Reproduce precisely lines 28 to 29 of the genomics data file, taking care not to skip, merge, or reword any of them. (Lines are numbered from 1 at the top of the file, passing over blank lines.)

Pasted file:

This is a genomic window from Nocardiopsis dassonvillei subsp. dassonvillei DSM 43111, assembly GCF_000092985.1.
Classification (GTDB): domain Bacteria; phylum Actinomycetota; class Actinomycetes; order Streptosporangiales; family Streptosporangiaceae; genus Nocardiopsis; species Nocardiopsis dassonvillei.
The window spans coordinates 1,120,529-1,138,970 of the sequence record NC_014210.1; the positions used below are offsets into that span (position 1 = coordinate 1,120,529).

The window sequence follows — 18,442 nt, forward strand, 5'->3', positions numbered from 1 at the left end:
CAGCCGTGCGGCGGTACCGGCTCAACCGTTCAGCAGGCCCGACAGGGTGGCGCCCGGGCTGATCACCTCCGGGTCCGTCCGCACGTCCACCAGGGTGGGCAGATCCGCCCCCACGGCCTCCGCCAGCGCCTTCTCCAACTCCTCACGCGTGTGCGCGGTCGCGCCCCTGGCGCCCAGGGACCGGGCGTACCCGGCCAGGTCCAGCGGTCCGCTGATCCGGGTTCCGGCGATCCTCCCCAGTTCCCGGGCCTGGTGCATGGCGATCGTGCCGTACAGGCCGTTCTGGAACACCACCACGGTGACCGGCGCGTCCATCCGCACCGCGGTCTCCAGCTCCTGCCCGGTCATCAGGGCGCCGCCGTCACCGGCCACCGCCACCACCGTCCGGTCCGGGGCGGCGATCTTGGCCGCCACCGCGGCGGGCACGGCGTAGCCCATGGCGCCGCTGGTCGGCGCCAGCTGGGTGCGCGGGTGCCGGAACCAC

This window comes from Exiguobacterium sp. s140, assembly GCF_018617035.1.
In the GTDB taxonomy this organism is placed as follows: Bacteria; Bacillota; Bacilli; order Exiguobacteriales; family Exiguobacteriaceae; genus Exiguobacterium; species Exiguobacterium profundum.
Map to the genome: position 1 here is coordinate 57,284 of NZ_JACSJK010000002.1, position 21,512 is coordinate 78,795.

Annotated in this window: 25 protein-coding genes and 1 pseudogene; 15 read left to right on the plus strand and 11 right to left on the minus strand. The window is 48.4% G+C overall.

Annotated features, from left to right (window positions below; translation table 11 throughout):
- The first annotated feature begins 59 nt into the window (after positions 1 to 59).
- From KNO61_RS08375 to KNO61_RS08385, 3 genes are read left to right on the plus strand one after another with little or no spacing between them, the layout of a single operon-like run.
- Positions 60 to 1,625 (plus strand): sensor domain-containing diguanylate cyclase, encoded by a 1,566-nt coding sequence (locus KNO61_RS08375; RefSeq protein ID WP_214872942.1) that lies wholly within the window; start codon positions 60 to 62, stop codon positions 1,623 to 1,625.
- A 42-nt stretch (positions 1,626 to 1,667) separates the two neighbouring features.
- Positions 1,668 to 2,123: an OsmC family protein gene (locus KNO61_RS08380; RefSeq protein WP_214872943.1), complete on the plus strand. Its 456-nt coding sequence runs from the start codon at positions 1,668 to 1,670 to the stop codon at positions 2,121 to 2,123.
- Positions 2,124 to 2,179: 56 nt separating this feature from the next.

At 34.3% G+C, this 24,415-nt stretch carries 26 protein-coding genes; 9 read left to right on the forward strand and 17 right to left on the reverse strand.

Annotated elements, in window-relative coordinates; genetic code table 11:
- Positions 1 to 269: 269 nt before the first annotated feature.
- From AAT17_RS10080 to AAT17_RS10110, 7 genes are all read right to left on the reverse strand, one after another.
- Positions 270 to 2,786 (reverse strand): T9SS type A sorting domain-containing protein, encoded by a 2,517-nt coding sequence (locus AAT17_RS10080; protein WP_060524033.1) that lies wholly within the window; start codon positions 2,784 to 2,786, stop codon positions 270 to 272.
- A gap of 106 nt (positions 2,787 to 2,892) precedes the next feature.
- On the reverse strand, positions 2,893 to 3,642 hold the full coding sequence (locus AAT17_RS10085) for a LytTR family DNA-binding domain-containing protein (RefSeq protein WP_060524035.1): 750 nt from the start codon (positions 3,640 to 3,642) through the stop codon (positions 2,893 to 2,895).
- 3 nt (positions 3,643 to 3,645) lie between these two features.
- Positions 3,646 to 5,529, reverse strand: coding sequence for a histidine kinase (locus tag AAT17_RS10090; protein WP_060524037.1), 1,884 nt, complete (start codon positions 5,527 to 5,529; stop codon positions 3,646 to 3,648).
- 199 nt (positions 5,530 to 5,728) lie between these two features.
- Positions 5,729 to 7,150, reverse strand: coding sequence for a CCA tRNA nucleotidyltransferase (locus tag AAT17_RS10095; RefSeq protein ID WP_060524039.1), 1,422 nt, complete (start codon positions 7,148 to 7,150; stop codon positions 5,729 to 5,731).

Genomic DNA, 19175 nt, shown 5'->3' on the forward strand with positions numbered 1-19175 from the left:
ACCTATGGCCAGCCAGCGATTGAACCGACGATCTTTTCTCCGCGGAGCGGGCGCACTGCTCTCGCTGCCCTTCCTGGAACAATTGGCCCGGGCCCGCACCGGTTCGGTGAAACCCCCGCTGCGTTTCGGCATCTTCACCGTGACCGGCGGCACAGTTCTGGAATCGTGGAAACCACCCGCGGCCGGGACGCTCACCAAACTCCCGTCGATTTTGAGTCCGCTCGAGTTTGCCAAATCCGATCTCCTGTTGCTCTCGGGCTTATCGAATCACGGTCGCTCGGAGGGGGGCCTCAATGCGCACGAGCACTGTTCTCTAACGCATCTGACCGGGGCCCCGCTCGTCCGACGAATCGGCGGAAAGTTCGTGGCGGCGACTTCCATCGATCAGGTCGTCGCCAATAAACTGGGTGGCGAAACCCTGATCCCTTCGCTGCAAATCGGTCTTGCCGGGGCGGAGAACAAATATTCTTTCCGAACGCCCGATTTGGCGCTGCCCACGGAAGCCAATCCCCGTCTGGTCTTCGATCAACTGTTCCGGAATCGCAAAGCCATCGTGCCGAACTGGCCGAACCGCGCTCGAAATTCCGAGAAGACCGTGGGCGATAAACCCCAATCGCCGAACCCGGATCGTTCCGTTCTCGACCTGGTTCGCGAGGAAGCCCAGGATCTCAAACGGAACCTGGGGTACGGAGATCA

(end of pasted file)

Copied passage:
Genomic DNA, 19175 nt, shown 5'->3' on the forward strand with positions numbered 1-19175 from the left:
ACCTATGGCCAGCCAGCGATTGAACCGACGATCTTTTCTCCGCGGAGCGGGCGCACTGCTCTCGCTGCCCTTCCTGGAACAATTGGCCCGGGCCCGCACCGGTTCGGTGAAACCCCCGCTGCGTTTCGGCATCTTCACCGTGACCGGCGGCACAGTTCTGGAATCGTGGAAACCACCCGCGGCCGGGACGCTCACCAAACTCCCGTCGATTTTGAGTCCGCTCGAGTTTGCCAAATCCGATCTCCTGTTGCTCTCGGGCTTATCGAATCACGGTCGCTCGGAGGGGGGCCTCAATGCGCACGAGCACTGTTCTCTAACGCATCTGACCGGGGCCCCGCTCGTCCGACGAATCGGCGGAAAGTTCGTGGCGGCGACTTCCATCGATCAGGTCGTCGCCAATAAACTGGGTGGCGAAACCCTGATCCCTTCGCTGCAAATCGGTCTTGCCGGGGCGGAGAACAAATATTCTTTCCGAACGCCCGATTTGGCGCTGCCCACGGAAGCCAATCCCCGTCTGGTCTTCGATCAACTGTTCCGGAATCGCAAAGCCATCGTGCCGAACTGGCCGAACCGCGCTCGAAATTCCGAGAAGACCGTGGGCGATAAACCCCAATCGCCGAACCCGGATCGTTCCGTTCTCGACCTGGTTCGCGAGGAAGCCCAGGATCTCAAACGGAACCTGGGGTACGGAGATCA